Lessons in Longevity

Five Individuals Who’ve Gone the Distance

By Jennifer Langham

Dr. Russ Woodson ’79

As a student at the Dugoni School of Dentistry, Dr. Russ Woodson ’79 realized that someday he wanted a career in dental education. Five years after graduating, he was contacted about a faculty opening at his alma mater. He proceeded to sell his half of a dental practice he had opened with classmate Dr. Robert Brombacher ’79 in San Diego and move back to San Francisco.

Woodson has had a variety of roles in his 40 years at the dental school, including course director for the International Dental Studies (IDS) program, group practice administrator, restorative clinical faculty member and director of quality assurance. He’s currently an instructor in the preclinical technique simulation lab and serves as course director for the IDS “Introduction to Clinical Practice.” He also continues to see his private patients in the school’s Faculty Dental Practice, as he has done since 1984.

“Over the years, I’ve loved watching the transformation of young college students as they’ve become doctors.”

Sharing his dental experiences with students, just like his dental school mentors did, has been an important part of Woodson’s career at the Dugoni School of Dentistry, especially during his 22-year tenure as a group practice administrator in the Main Clinic. “Helping students acquire and manage patients, monitoring their progress and ensuring that they graduated on time with well-rounded clinical experiences allowed me to develop close connections and friendships with so many students,” he says. “I have seen thousands of students graduate over the years, and they’ve been like family to me.”

The last four decades have brought huge changes in dentistry in general; Woodson mentions electronic health records, 3D dental imaging, digital impressions, advanced bonding systems and microsurgical dental techniques as just a few. But he has also seen changes in the demographics of the student body. “When I started, only about 10% of our students were female, and now the ratio is about 50%,” he notes. “The IDS program has also greatly diversified our program with a rich mix of cultures and student backgrounds. Having international students has added many new perspectives and new ways of thinking to our school culture.”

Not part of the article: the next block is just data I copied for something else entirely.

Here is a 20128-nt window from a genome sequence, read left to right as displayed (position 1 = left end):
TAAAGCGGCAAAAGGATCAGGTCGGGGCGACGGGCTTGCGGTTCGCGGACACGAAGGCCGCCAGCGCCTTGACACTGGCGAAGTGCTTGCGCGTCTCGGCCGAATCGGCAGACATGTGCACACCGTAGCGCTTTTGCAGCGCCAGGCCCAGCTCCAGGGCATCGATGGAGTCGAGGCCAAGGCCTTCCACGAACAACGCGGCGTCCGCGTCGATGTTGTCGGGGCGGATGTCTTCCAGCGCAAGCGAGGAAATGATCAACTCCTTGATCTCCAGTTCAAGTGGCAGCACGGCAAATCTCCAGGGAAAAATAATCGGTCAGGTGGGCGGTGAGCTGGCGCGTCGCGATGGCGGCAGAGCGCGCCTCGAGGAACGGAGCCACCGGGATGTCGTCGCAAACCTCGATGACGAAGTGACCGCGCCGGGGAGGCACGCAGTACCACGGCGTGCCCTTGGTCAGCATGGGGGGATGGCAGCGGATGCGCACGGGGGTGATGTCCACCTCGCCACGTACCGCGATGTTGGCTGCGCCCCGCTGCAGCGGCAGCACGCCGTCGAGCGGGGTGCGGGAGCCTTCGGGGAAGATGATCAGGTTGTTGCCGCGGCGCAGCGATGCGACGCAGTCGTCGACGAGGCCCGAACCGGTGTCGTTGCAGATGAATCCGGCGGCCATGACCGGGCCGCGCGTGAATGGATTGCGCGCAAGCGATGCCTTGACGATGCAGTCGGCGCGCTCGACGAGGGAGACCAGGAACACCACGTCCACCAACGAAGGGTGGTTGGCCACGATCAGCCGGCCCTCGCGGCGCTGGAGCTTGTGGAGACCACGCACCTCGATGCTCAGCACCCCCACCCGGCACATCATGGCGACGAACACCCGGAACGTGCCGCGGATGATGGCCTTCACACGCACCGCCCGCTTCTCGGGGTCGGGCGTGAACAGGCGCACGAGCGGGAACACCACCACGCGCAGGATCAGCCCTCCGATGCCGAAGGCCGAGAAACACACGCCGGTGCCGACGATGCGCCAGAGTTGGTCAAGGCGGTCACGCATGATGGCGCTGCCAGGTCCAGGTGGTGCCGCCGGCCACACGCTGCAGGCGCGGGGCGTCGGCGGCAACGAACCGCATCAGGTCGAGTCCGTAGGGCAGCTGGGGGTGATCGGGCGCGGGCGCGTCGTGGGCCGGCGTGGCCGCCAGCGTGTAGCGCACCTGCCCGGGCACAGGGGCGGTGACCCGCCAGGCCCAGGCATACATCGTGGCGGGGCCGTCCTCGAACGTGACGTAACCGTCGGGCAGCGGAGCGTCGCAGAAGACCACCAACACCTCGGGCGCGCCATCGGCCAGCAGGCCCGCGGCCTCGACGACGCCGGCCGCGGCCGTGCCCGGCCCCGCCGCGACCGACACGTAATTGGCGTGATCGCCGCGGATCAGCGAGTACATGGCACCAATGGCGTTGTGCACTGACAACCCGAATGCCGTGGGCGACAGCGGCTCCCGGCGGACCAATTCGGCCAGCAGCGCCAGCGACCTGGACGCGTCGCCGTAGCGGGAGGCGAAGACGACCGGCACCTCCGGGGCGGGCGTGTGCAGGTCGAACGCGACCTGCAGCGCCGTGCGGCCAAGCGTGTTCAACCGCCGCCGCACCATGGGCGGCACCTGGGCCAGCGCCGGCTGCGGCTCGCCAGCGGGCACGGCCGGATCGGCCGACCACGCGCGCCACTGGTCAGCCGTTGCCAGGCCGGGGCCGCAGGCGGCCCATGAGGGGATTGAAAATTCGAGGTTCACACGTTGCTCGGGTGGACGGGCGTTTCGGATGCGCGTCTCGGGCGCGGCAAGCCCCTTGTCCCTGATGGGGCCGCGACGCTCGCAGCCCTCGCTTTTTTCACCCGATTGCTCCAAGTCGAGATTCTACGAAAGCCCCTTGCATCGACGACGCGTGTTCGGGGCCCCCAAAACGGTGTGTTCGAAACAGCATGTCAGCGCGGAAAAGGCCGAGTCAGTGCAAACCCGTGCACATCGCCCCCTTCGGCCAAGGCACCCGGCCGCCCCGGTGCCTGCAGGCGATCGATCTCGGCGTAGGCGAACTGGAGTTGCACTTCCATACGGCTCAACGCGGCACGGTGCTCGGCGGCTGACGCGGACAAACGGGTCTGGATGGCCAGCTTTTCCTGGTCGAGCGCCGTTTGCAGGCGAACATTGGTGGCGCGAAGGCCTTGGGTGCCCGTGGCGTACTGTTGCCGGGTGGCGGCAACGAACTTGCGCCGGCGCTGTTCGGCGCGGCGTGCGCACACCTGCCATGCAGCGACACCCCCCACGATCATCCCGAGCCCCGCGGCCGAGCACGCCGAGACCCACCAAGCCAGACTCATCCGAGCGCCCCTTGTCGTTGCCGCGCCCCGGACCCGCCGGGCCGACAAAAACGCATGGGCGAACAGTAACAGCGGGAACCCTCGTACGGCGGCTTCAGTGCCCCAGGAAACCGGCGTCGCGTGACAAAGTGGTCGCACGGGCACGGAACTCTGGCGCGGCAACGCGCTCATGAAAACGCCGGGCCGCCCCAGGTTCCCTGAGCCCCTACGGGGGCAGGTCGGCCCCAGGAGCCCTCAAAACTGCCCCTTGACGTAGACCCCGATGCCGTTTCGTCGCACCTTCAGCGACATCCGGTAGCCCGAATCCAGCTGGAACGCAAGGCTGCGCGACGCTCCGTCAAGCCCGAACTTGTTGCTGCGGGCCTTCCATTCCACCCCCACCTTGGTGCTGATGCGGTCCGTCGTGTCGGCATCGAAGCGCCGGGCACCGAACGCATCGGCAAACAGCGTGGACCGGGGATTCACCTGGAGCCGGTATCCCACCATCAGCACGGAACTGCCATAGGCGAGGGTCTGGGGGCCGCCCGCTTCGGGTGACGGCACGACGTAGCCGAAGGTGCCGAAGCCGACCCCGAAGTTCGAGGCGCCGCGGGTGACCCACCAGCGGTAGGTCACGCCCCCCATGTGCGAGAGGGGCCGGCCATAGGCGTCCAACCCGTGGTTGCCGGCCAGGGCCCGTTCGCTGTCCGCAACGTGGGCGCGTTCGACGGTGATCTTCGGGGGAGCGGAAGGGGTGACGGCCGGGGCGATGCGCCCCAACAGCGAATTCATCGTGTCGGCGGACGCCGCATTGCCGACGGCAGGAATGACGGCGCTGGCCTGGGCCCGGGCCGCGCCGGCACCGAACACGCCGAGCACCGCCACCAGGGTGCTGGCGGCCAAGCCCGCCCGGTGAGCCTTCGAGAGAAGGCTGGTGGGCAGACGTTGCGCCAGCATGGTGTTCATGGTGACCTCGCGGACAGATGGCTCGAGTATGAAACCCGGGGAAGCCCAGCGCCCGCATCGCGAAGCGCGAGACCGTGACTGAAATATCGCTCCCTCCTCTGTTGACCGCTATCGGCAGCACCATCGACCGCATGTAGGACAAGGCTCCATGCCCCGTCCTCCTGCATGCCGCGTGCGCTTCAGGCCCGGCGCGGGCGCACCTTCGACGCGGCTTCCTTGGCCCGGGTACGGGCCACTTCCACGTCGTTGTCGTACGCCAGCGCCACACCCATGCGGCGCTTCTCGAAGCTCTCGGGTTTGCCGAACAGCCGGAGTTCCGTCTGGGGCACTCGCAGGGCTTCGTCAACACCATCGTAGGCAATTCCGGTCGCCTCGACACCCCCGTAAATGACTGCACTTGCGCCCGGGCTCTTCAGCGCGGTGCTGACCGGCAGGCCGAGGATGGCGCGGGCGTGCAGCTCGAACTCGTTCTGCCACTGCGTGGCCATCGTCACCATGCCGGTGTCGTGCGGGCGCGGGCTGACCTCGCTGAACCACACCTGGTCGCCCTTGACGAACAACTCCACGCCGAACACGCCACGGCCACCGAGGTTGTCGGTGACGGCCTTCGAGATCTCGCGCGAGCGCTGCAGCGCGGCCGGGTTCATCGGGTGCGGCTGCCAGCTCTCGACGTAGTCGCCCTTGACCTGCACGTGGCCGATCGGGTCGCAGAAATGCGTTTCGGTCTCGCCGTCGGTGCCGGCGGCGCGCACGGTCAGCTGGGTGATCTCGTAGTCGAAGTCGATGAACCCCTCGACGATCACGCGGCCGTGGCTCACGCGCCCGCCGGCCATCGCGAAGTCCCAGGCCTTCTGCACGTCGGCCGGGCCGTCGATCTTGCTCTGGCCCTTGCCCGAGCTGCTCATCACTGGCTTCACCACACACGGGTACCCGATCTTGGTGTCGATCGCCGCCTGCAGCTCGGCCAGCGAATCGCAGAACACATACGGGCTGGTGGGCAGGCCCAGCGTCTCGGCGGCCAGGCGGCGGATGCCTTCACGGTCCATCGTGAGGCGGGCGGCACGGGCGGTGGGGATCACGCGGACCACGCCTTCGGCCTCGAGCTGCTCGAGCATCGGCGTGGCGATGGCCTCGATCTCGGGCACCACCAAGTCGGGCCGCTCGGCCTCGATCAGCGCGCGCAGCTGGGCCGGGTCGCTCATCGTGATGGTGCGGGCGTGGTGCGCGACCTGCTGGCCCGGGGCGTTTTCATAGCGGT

Photos by Chris Woodrow and Jon Draper

Woodson has stayed at the dental school for 40 years for many reasons: relationships with colleagues, students and alumni; the intellectual stimulation of teaching; and the satisfaction in helping students achieve their goals. But the biggest reason, Woodson says, was his connection with the late Dr. Arthur A. Dugoni ’48 himself. “He was a good friend, and I have a lot of great memories of him. He inspired me and motivated me, and I just want to pass on the traditions and the character of the dental school that he created.”

Woodson adds, “Dr. Dugoni always believed in treating people with dignity and respect, and that’s what I’ve tried to do with our students, patients and staff.”

Maria DeGunto, RDA

Maria DeGunto, RDA, recently met a student with a familiar last name in the Pediatric Dentistry Clinic and was unsurprised when the student said, “My brother said to tell you ‘hi.’” After 40 years of working at the Dugoni School of Dentistry, it’s not unusual for DeGunto to encounter not only siblings, but also children and even grandchildren of former students and patients.